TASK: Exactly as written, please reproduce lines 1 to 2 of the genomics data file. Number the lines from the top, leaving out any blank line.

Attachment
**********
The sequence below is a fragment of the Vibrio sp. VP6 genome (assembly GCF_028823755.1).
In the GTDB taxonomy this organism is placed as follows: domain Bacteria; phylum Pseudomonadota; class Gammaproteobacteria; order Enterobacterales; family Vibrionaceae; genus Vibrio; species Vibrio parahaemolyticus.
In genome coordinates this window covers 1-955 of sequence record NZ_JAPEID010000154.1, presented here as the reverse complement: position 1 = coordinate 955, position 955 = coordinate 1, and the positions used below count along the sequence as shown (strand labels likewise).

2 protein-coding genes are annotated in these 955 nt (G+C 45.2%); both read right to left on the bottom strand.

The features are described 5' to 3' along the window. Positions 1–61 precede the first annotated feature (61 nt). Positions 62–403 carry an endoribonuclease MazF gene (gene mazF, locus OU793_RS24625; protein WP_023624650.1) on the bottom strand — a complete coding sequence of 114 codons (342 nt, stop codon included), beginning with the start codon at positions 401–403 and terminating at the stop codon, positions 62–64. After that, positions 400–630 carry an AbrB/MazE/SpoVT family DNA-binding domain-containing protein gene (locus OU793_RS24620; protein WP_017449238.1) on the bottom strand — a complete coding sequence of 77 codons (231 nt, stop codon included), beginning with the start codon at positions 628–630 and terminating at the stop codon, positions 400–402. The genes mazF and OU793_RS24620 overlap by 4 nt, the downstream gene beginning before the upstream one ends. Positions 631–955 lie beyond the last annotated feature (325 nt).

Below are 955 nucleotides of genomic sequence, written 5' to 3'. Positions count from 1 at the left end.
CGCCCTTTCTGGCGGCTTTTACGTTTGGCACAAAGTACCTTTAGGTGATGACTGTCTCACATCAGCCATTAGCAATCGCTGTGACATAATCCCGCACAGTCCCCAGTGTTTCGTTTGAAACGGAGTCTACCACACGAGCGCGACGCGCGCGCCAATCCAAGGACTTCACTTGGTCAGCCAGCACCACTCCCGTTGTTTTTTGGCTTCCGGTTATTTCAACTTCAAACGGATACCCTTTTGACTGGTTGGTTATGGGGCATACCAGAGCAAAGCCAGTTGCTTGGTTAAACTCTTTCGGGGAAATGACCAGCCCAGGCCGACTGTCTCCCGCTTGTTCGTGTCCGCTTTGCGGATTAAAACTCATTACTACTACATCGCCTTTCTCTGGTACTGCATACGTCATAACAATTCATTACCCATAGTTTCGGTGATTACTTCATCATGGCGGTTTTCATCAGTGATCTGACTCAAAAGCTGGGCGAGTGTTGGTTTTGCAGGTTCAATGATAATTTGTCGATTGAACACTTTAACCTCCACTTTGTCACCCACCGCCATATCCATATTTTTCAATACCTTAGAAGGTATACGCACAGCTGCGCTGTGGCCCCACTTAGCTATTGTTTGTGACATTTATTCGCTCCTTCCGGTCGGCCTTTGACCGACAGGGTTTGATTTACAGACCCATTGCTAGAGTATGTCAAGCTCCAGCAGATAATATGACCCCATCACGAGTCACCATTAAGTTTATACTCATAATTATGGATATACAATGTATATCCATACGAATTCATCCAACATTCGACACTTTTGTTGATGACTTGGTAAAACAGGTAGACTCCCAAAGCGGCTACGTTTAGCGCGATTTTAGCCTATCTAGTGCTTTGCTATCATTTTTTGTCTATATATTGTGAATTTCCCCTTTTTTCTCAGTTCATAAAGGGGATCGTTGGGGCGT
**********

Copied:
The sequence below is a fragment of the Vibrio sp. VP6 genome (assembly GCF_028823755.1).
In the GTDB taxonomy this organism is placed as follows: domain Bacteria; phylum Pseudomonadota; class Gammaproteobacteria; order Enterobacterales; family Vibrionaceae; genus Vibrio; species Vibrio parahaemolyticus.